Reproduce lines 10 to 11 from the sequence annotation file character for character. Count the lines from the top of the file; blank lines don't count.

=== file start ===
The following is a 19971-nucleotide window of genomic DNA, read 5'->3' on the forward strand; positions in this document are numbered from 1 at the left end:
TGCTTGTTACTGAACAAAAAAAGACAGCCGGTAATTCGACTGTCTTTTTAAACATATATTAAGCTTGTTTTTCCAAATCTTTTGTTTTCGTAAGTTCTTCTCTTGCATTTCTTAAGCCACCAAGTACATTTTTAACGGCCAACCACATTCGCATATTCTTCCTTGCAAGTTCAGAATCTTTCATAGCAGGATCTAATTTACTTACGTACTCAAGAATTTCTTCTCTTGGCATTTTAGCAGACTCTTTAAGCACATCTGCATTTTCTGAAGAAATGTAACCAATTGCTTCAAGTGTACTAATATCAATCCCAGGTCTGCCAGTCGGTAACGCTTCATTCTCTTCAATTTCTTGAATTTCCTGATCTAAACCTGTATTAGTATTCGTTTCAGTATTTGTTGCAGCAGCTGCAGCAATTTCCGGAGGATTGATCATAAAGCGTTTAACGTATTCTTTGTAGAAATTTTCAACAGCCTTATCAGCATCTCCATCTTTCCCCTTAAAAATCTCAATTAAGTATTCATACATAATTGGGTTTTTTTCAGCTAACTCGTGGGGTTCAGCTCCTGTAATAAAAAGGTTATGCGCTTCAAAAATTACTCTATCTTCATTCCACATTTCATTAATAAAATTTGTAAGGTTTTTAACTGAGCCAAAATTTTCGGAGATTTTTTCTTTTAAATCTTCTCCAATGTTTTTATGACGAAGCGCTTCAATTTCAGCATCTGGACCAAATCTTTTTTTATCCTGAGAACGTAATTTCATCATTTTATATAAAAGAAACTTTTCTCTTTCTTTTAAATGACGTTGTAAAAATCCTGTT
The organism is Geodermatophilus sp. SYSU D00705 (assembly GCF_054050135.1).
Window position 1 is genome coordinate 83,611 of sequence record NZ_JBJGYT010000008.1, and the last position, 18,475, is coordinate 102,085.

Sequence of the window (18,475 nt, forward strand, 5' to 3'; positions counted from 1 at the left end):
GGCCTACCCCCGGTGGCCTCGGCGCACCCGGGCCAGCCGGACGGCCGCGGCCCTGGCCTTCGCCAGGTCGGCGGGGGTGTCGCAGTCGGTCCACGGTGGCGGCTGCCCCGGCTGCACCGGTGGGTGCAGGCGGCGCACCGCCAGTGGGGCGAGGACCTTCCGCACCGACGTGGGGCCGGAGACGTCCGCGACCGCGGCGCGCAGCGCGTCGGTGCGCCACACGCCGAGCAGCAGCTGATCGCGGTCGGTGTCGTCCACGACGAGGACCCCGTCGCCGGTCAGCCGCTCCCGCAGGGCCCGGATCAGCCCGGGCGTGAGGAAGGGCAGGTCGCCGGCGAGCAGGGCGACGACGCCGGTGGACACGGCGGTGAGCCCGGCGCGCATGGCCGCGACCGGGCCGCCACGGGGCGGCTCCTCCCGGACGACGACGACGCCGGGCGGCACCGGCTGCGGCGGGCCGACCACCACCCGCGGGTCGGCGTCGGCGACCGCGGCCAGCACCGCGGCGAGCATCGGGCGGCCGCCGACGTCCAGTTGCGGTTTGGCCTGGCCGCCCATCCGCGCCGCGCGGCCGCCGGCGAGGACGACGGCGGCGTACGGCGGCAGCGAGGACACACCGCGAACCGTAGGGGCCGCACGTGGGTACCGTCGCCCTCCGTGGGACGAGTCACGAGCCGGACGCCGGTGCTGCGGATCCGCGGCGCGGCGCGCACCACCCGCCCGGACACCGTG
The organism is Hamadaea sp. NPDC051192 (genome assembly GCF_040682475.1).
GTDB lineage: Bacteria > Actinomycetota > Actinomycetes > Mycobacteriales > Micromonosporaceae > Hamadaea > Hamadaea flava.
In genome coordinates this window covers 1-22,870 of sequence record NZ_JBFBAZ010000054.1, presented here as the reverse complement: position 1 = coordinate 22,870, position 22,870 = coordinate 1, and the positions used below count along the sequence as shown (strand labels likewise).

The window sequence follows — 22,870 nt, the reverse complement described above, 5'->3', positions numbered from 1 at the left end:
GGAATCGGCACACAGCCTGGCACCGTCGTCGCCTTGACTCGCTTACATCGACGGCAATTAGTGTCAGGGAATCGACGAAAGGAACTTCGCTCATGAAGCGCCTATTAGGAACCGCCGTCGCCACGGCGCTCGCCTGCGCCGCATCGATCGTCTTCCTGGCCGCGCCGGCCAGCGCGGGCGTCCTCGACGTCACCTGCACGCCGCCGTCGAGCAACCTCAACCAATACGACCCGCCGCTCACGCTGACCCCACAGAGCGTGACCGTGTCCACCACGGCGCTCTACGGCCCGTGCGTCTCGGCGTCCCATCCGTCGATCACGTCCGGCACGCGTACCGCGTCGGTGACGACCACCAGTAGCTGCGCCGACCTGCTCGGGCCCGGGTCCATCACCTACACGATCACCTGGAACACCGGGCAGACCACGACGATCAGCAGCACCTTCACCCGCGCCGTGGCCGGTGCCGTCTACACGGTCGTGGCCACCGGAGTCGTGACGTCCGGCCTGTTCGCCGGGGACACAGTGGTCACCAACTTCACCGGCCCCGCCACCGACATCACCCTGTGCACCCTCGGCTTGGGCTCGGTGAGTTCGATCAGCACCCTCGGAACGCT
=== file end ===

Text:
The window sequence follows — 22,870 nt, the reverse complement described above, 5'->3', positions numbered from 1 at the left end:
GGAATCGGCACACAGCCTGGCACCGTCGTCGCCTTGACTCGCTTACATCGACGGCAATTAGTGTCAGGGAATCGACGAAAGGAACTTCGCTCATGAAGCGCCTATTAGGAACCGCCGTCGCCACGGCGCTCGCCTGCGCCGCATCGATCGTCTTCCTGGCCGCGCCGGCCAGCGCGGGCGTCCTCGACGTCACCTGCACGCCGCCGTCGAGCAACCTCAACCAATACGACCCGCCGCTCACGCTGACCCCACAGAGCGTGACCGTGTCCACCACGGCGCTCTACGGCCCGTGCGTCTCGGCGTCCCATCCGTCGATCACGTCCGGCACGCGTACCGCGTCGGTGACGACCACCAGTAGCTGCGCCGACCTGCTCGGGCCCGGGTCCATCACCTACACGATCACCTGGAACACCGGGCAGACCACGACGATCAGCAGCACCTTCACCCGCGCCGTGGCCGGTGCCGTCTACACGGTCGTGGCCACCGGAGTCGTGACGTCCGGCCTGTTCGCCGGGGACACAGTGGTCACCAACTTCACCGGCCCCGCCACCGACATCACCCTGTGCACCCTCGGCTTGGGCTCGGTGAGTTCGATCAGCACCCTCGGAACGCT